The opinion of the court was delivered by: Randolph F. Treece Magistrate Judge
MEMORANDUM-DECISION and ORDER
Plaintiff Jeffry Jackson brings a civil action pursuant to 42 U.S.C. § 1983, alleging that his First Amendment right to free speech was violated when Defendants failed to reappoint him as the Director of the Bureau of Real Property Tax Services in retaliation for speaking out about Rensselaer County Local Law No. 6. Dkt. No. 1, Compl. at ¶¶ 128-41. Plaintiff further alleges that Defendant Rensselaer County is liable for actions taken by Jimino, as a final policymaker, for failing to reappoint him as retaliation for exercising his First Amendment right and that Defendant Jimino's failure to fulfill her promise to assist Plaintiff in obtaining other public employment constituted a breach of contract. Id. at ¶¶ 142-51. Defendants bring a Second Motion for Summary Judgment.*fn1 Dkt. No. 38. Plaintiff opposes the Motion. Dkt. No. 41. For the reasons to follow, the Defendants' Motion for Summary Judgment is granted in part and denied in part.
Plaintiff, a Rensselaer County employee for twenty-six (26) years, worked as the County Director of Real Property Tax Services for approximately ten (10) years. Compl. at ¶ 1; Dkt. Nos. 25 & 41, Pl.'s Dep., dated July 27, 2004, at p. 6, lines 16-24, p. 9, lines 15-24, & p. 10, lines 1-13.*fn2
As Director, Plaintiff was an "independent officer reporting directly to the county legislative body[.]" Dkt. No. 38, Defs.' 7.1 Statement at ¶ 5; Dkt. No. 41, Pl.'s 7.1 Statement at ¶ 5.*fn3 Pursuant to N.Y. REAL PROP. TAX LAW§ 1532, the Director's duties include, inter alia, preparing and maintaining tax maps as well as providing copies of the maps in accordance with N.Y. REAL PROP. TAX LAW§ 503. Defs.' 7.1 Statement at ¶ 6; Pl.'s 7.1 Statement at ¶ 6. Under N.Y. REAL PROP. TAX LAW§ 503, the original tax maps are to be filed in the Director's office. Defs.' 7.1 Statement at ¶ 7; Pl.'s 7.1 Statement at ¶ 7. In conjunction with other duties, the Director provides advisory services to city and town assessors. Defs.' 7.1 Statement at ¶ 8; Pl.'s 7.1 Statement at ¶ 8.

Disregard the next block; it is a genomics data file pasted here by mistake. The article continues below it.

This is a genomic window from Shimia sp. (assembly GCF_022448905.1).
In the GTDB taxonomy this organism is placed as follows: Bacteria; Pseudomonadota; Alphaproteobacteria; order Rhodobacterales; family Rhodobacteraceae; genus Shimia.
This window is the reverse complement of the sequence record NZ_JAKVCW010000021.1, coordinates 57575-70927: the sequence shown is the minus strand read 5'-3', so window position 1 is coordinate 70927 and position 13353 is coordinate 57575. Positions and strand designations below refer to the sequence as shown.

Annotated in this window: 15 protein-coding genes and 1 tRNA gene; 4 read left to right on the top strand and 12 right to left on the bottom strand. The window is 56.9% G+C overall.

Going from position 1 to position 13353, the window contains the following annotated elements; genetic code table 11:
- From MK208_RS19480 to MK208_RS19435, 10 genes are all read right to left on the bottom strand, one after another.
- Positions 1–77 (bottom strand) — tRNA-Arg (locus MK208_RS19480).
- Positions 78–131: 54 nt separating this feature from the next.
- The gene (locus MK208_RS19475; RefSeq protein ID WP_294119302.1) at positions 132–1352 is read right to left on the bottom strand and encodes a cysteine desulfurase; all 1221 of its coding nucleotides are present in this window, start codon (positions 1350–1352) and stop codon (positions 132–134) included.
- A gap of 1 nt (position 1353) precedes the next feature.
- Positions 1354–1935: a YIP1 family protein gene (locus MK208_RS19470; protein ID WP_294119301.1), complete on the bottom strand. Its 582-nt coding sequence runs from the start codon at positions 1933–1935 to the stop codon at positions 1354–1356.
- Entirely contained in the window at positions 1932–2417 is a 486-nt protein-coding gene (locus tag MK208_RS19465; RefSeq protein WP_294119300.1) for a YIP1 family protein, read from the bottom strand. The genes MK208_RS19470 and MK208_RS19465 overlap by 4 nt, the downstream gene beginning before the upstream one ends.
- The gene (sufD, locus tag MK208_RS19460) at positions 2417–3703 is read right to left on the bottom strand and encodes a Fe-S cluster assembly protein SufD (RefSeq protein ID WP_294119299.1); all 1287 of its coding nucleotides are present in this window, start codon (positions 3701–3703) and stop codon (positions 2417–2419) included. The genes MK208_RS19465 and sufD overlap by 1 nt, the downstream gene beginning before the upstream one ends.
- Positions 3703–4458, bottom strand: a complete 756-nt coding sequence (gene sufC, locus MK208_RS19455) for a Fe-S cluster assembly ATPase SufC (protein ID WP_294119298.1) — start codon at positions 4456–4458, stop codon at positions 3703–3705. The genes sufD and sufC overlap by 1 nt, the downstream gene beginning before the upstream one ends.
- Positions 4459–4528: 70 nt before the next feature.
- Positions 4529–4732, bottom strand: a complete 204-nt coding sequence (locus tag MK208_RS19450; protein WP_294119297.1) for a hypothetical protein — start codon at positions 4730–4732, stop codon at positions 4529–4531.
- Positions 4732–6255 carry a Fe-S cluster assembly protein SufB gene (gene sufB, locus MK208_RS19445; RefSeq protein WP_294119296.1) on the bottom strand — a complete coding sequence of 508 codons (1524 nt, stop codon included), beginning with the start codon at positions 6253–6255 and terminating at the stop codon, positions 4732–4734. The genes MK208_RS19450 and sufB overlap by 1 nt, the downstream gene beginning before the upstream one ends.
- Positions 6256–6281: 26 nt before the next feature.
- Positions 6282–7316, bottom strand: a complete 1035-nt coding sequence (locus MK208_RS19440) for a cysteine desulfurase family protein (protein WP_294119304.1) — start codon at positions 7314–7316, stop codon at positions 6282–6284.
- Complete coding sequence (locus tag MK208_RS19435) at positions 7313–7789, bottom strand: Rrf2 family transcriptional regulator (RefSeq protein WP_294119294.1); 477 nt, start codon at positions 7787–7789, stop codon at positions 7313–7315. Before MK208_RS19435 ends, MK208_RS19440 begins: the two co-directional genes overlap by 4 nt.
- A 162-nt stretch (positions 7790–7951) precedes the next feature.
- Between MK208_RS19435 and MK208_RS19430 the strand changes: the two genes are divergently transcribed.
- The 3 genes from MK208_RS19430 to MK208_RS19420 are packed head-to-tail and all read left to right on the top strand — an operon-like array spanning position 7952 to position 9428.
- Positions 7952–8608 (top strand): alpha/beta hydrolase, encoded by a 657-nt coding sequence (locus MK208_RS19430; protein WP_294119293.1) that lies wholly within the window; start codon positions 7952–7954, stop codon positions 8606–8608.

Plaintiff states that when he became the Director of Real Property Tax Services, he took an oath to uphold the Constitution and laws of the State of New York, including those which involved the proper performance of his duties under the Real Property Tax Law. Defs.' 7.1 Statement at ¶ 15; Pl.'s 7.1 Statement at ¶ 15. During his service in this position, Plaintiff spoke out as to his concern over the legality of Rensselaer County Local Law No. 6, which transferred tax mapping services from his department to the County's Bureau of Research and Information Services ("BRIS"). Defs.' 7.1 Statement at ¶¶ 9 & 16; Pl.'s 7.1 Statement at ¶¶ 9 & 16. In his objection to the transfer, Plaintiff communicated at work and publicly from 1996 until 2002 through letters and memoranda about this issue and the potential effects on the administration of real property tax within Rensselaer County. Defs.' 7.1 Statement at ¶¶ 10 & 17; Pl.'s 7.1 Statement at ¶¶ 10 & 17. Plaintiff asserted that the transfer of mapping services "made it difficult for the [Bureau of Tax Services] to perform an essential element of its service function to assessors,  severely hampered the administration of the local property tax throughout Rensselaer County, and made it difficult for the Bureau of Tax Services to supply tax maps to assessors and otherwise to perform its duties in a timely manner." Defs.' 7.1 Statement at ¶ 11; Pl.'s 7.1 Statement at ¶ 11.
On February 14, 1996, Plaintiff sent a memorandum to County Attorney Smith complaining that Local Law No. 6 changed N.Y. REAL PROP. TAX LAW§ 1532 in that it caused three tax map technicians to be transferred from his office and further requesting Attorney Smith's opinion on the changes since he believed they were inconsistent with the duties of his office under the New York Real Property Tax Law. Defs.' 7.1 Statement at ¶ 18; David A. Bagley Decl., dated Aug. 24, 2006, Ex. E, Mem. to Smith, dated Feb. 14, 1996; Pl.'s 7.1 Statement at ¶ 18. Then, on August 27, 1996, Plaintiff wrote a letter to the New York State Office of Real Property Services ("ORPS"). Defs.' 7.1 Statement at ¶ 12; Bagley Decl., Ex. E, Lt., dated Aug. 27, 1996, with Attachs.; Pl.'s 7.1 Statement at ¶ 12. This letter made reference to, and Plaintiff enclosed a copy of, the county law and resolution as well as his memorandum to the county attorney. Defs.' 7.1 Statement at ¶ 12; Pl.'s 7.1 Statement at ¶ 12. Within this letter, Plaintiff stated that though some duties performed by the tax map technicians remained the same, certain service related functions were no longer being used and, furthermore, there was a "potential [to] severely restrict tax map and assessment file maintenance[.]" Defs.' 7.1 Statement at ¶¶ 12 & 19; Pl.'s 7.1 Statement at ¶¶ 12 & 19.